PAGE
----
It makes my heart happy to see good things happen to good people and Maggie Robinson is one of the best. This lovely lady - and hardworking writer - deserves all the success she's now enjoying as a published author. Maggie returns to The Romance Dish today to talk about a topic that's always intrigued me: islands! Maggie's no stranger to islands herself and has created a fictional one that figures prominently in Master of Sin, her new book from Kensington Brava that was released March 27th. Take it away Maggie! ~PJ
I’m so happy to be back at the Romance Dish to talk about my latest book from Kensington Brava, Master of Sin. It’s the final book in the Courtesan Court series, featuring tortured bad boy Andrew Rossiter and Gemma Peartree, the unlikely governess who heals his soul on an isolated island in the Western Isles.
Islands fascinate me. I’ve lived on four of them in my life, and each one has left an indelible impression. I love islands so much I made one up for MOS: Batter Island. It’s my mental combination of deserted St. Kilda, which is the furthest from the coast of Scotland, and Barra Head, now uninhabited except for “air so thickly crowded with birds as to produce the appearance of a heavy snowstorm.”(~H.J. Elwes, 1868) Isn’t that a gorgeous image?
I’ve been to Scotland several times, but never to any of the islands. But no problem—YouTube has a zillion gorgeous videos, most with haunting Celtic music. Here’s a clip of the St. Kilda heritage site for the “virtual tourist”:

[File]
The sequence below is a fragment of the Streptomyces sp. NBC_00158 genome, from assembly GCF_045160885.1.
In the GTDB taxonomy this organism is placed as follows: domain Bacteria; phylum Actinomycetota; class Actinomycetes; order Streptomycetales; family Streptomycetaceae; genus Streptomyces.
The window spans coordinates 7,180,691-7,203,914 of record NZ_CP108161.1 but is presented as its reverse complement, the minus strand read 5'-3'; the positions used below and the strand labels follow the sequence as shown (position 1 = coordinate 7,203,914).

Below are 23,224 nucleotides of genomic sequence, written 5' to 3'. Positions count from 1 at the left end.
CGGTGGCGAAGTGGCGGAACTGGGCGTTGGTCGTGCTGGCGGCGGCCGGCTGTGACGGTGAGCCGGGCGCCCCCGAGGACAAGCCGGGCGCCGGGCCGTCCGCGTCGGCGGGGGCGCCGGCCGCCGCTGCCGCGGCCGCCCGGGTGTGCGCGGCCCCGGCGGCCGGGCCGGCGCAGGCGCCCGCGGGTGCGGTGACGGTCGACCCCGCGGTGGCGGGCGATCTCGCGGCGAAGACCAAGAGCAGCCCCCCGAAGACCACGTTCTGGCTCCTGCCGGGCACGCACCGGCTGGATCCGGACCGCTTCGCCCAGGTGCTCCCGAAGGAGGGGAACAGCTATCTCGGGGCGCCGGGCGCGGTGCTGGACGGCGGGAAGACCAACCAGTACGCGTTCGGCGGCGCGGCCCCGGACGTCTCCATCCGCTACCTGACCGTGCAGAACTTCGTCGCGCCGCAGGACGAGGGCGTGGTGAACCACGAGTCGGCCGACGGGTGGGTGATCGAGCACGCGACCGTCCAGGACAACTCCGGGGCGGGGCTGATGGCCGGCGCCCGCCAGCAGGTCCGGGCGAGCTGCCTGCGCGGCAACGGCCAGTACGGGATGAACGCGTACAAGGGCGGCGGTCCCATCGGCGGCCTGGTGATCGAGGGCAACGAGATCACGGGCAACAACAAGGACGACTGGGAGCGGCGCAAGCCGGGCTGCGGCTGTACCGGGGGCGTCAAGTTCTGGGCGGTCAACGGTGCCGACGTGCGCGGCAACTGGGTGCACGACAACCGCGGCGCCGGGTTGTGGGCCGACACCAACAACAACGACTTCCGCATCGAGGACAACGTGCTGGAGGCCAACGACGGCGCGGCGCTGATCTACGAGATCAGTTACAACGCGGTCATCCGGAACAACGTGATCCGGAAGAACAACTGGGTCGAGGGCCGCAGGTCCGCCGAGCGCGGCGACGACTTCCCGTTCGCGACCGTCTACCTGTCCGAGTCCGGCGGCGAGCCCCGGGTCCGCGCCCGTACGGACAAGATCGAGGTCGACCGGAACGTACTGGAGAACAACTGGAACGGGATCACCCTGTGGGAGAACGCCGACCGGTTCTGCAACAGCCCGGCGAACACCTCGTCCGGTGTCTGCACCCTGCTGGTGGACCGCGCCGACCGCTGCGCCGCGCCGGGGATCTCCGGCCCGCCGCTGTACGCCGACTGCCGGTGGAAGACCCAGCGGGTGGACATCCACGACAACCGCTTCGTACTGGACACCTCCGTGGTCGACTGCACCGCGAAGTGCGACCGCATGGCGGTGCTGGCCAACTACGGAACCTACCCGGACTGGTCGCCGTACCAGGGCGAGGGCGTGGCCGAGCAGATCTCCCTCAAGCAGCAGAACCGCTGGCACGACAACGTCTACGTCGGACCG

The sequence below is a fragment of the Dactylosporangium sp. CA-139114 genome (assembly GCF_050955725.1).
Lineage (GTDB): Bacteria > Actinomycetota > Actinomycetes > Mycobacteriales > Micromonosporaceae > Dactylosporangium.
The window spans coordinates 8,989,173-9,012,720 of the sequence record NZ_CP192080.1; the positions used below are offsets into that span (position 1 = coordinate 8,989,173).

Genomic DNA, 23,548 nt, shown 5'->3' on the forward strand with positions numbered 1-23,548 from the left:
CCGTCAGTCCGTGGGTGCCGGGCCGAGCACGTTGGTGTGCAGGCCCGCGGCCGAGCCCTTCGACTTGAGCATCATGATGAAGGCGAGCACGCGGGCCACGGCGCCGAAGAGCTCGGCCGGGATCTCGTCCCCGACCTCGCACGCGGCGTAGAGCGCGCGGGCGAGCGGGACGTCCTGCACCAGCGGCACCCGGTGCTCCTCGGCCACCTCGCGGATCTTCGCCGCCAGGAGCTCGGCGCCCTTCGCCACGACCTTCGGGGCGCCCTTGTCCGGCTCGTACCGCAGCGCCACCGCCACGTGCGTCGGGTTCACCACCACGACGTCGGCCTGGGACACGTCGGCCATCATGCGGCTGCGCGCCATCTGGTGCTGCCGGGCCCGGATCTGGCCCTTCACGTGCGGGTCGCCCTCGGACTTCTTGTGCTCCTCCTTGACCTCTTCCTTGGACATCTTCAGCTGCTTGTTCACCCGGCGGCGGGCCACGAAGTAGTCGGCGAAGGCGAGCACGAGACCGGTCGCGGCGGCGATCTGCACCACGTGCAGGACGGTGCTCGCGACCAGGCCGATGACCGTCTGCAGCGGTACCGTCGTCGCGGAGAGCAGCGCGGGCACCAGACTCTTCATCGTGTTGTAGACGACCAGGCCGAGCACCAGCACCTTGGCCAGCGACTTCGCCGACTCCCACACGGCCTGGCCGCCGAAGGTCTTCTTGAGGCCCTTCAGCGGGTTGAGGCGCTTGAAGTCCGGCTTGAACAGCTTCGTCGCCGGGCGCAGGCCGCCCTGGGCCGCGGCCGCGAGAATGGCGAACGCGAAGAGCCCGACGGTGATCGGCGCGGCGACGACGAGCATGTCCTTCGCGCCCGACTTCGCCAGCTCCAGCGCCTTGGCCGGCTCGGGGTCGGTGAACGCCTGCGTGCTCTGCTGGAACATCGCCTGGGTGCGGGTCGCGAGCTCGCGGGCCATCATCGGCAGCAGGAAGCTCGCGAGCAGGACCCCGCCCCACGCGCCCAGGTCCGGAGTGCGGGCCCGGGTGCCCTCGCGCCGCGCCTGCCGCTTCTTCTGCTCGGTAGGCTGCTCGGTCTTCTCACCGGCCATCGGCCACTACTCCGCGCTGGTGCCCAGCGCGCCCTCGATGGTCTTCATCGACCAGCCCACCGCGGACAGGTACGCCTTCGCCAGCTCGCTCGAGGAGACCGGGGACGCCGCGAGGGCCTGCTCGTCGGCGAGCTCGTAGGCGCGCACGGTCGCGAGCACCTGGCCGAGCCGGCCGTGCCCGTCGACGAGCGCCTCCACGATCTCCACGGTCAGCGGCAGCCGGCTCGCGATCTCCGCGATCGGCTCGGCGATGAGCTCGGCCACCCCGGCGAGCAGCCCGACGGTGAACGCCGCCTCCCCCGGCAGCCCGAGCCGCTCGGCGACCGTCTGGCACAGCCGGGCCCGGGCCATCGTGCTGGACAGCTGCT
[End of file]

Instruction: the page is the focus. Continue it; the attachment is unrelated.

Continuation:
Batter Island is almost as much a character as the hero and the heroine are. Its remoteness, its rugged weather, the fact that all the inhabitants speak Gaelic and Andrew and Gemma don’t all make the couple turn to each other. I’ve set them apart both geographically and culturally, and sparks inevitably fly to keep them warm during a wicked Scottish winter.
Here’s a snippet, after Andrew has caught a glimpse of Gemma too tempting to ignore:
A blast of wind nearly knocked him over. He’d come to the point overlooking where the Sea of the Hebrides met the Atlantic. Waves slapped together, sending spray high into the sky. A collision of forces too elemental to ignore. If he were at all fanciful, it resembled what would happen if he and the diminutive yet delectable Miss Peartree ever united in his bed.
It would never happen. It should never happen. He’d given all that up to raise his son. No more dallying, no more sneaking around, no more sin. He’d done his share for twenty-five years, both involuntary and voluntary. He was two-and-thirty now, the age when many men finally settled down and became leg-shackled. But marriage was forever beyond his touch. No woman could possibly ignore what he had been, what he had done.
This isn’t the usual Regency. RT Book Reviews says: “Robinson crafts an intelligent, powerful, emotional, highly sensual love story with a damaged hero and an exceptional heroine, moving the story beyond the typical and into the unconventional. Readers will become so invested in the characters that the fast pace and heated sexual tension only add to the delight. Fine storytelling.”
Are you an “island girl?” What’s your favorite unusual romance setting? I’ve got a signed copy of Master of Sin for one commenter!